Should you do a PhD in Social Sciences?

The author is a PhD student that has chosen to remain anonymous; all opinions within are her/his own.

Doing a PhD has always been my dream, and the initial years of my career path were tailored towards this. After 5 years, I finally got a full scholarship to do a PhD in a prestigious university. To my dismay, doing a PhD isn’t really my cup of tea. I decided to drop it and might need to compensate SGD 40K for my scholarship.

Hence, I think it is vital that those who want to do a PhD are aware of their motivation and capabilities; pursuing one entails a lot of commitment that might lead to undesired outcomes. On top of that, those under scholarships need to compensate the tuition fee and stipend if they do not complete the course, which easily amounts to SGD40K per year. It’s really important for people to go through the list of reasons why should you not do a PhD before taking one up, because there’s little room for trial and error.

Career Prospects

Many might not be aware that close to 75% of PhD graduates do not enter an academic career, which they yearn to when starting their course. Besides, the academic positions are dwindling due to the shrinking population—which means that there will be a higher percentage of non-academic graduates in the later years. Therefore, be prepared to not assume professorship after graduating with a PhD.

What happens to that 75%? Some become post-docs for many years without knowing their future career directions. Some re-enter commercial sectors, where 4 to 5 years of working experience would be more worthwhile than a PhD degree.

Due to the competitive career opportunities, PhD graduates need to be internationally mobile in order to get career opportunities, which might not be suitable for people with family commitments.

PhD graduates are often overqualified for many entry-level positions and yet they might not have the basic commercial skills needed. Therefore, a lot of PhD graduates ended in an awkward position when they want to re-enter commercial sectors.

Professors earn a decent, but not great, pay. If you dedicate yourself to the commercial workforce, you can earn up to or more than what they make in addition to better job security. Professors work on a contract basis before being confirmed as a tenured staff, depending on the publications that they can generate within their contractual period. Therefore, professors have a high-stress level regarding their job security even if they successfully secure academic positions. If they do not become tenured staff, their contract might not be renewed—which means that you are fired.

Work Environment

You must be an introvert to do a PhD: it’s highly likely that you will dislike the work environment otherwise. This is because the PhD work environment is isolated from people most of the time. Most days, you will spend time reading articles, writing, thinking and doing data analysis. For various reasons, PhD students don’t hang out often. Your colleagues will be your supervisors and research assistants whom you meet once to twice a month.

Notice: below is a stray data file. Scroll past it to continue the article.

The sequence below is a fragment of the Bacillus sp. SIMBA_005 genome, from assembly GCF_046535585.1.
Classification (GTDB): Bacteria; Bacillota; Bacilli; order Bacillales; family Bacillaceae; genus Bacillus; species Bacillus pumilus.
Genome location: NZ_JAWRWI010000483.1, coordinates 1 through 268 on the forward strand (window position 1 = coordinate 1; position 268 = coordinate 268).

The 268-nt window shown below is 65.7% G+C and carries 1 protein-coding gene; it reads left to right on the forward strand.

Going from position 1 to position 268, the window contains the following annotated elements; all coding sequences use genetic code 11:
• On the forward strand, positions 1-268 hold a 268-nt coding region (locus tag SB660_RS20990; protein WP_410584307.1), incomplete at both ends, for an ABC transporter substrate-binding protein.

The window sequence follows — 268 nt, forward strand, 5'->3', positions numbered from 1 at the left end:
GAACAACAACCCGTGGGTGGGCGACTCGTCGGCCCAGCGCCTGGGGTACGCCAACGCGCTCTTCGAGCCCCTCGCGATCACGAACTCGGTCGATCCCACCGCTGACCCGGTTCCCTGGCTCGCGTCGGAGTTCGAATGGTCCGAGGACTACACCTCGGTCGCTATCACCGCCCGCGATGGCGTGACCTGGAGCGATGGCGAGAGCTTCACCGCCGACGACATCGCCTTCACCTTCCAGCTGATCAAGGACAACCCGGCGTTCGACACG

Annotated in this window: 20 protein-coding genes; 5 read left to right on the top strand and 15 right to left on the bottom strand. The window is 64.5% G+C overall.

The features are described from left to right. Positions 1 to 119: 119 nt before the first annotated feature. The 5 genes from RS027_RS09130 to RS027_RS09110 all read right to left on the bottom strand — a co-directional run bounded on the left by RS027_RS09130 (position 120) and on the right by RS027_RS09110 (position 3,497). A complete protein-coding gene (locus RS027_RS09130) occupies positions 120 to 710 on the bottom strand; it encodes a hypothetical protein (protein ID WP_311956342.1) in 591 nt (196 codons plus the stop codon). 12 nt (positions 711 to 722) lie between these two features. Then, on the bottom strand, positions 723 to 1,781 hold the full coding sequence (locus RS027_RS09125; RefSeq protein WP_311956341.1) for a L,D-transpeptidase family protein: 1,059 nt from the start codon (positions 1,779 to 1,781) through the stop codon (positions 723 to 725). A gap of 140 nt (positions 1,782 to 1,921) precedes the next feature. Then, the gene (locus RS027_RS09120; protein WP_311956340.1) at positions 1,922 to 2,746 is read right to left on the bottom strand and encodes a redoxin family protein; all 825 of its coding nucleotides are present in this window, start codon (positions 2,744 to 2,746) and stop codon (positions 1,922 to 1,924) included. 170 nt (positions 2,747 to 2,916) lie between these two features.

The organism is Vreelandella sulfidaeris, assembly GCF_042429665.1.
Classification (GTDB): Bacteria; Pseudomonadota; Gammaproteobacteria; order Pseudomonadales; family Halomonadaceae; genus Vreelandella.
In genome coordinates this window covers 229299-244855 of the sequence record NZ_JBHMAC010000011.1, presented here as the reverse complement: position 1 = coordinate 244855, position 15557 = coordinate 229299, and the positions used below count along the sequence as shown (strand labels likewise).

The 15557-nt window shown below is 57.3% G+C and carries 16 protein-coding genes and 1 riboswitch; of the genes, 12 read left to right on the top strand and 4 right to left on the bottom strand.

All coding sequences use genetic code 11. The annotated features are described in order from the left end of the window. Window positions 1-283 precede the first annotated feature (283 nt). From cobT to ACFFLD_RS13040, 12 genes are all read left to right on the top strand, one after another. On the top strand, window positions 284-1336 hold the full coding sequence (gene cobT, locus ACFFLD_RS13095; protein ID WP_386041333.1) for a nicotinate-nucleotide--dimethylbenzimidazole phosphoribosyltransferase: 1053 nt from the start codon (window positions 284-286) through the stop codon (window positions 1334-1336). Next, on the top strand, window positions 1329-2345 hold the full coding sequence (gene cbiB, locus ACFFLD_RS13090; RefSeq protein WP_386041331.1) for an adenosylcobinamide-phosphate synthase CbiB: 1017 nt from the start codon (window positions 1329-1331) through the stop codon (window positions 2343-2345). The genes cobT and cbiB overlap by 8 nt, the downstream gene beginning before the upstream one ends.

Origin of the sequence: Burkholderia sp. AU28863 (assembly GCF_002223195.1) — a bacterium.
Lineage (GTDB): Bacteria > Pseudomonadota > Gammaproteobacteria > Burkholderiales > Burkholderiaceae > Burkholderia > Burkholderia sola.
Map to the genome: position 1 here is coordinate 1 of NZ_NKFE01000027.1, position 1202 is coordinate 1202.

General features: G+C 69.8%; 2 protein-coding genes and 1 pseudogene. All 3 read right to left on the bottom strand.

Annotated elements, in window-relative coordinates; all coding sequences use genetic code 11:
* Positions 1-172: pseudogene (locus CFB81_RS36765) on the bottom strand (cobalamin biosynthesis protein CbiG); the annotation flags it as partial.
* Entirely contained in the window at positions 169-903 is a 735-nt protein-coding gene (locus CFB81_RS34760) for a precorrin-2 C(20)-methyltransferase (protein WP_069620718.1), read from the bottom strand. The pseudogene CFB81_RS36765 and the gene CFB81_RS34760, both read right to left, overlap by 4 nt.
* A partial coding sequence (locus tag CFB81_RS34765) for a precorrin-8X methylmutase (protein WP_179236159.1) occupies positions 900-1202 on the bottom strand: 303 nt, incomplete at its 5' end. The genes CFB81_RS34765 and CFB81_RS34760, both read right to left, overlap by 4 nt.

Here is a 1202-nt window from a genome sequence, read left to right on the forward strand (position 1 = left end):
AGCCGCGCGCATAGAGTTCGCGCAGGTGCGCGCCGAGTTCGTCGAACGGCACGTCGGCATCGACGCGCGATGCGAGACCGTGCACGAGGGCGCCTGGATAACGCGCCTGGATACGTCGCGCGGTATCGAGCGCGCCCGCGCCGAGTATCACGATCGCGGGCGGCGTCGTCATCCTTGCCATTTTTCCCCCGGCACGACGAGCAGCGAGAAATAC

You must be a workaholic. I thought that I could have more time for my personal life by doing a PhD. It turns out that the working hours are much longer than the usual working hours. On average, the PhD students I knew worked 7 days, 10 to 12 hours each day. Therefore, don’t do a PhD because you don’t want to work (something I hear from the fresh graduates)!

You must be able to acquiesce. Academia is a hierarchical workplace with sheer authority. Your supervisor is both your teacher who determines whether you will get your PhD degree and also your boss whom you need to run his projects for. You can quit a job when you dislike a boss, but you cannot stop a PhD because you dislike your supervisor. Changing supervisors can be distressful and troublesome.

Capabilities

Creativity is crucial. One needs to be able to identify the research gap and come out with ways to address it. I’ve met PhD students who struggle a lot in coming out with proper research ideas, which impedes their progress. If you are not curious and don’t enjoy thinking, you will not enjoy the essence of PhD.

Meticulosity is essential. For every research topic, researchers need to read hundreds of articles to ensure that the research area is being thoroughly examined before asking a sound research question and proposing a reasonable theory. This is called the literature review process, and it can be tedious for people who do not value details. In addition to that, data collection and analysis require a highly organized character as well.

Writing is a must. Even if you fulfil the above criteria, a good social science researcher needs to be a good writer. Don’t underestimate the importance of writing in research as no articles can be published without bulletproof writing, which requires thousands of hours of dedication in a single journal article. Therefore, if you want to enjoy doing research, you need to enjoy writing as well as that is the main bulk of your work.

If you go through the list above and still find yourself burning with passion, then a PhD might be the right path for you. A PhD is really a fulfilling journey if you are curious about your research area, having a great passion for solving the problem—not only for your thesis but as your lifelong career. I cannot imagine a philosopher being more satisfied in any other professions than getting a PhD and imparting his/her knowledge to other seekers of truth.

You can now attempt your application at your desired universities! Please follow us on the process of the PhD application in the next article, coming soon!

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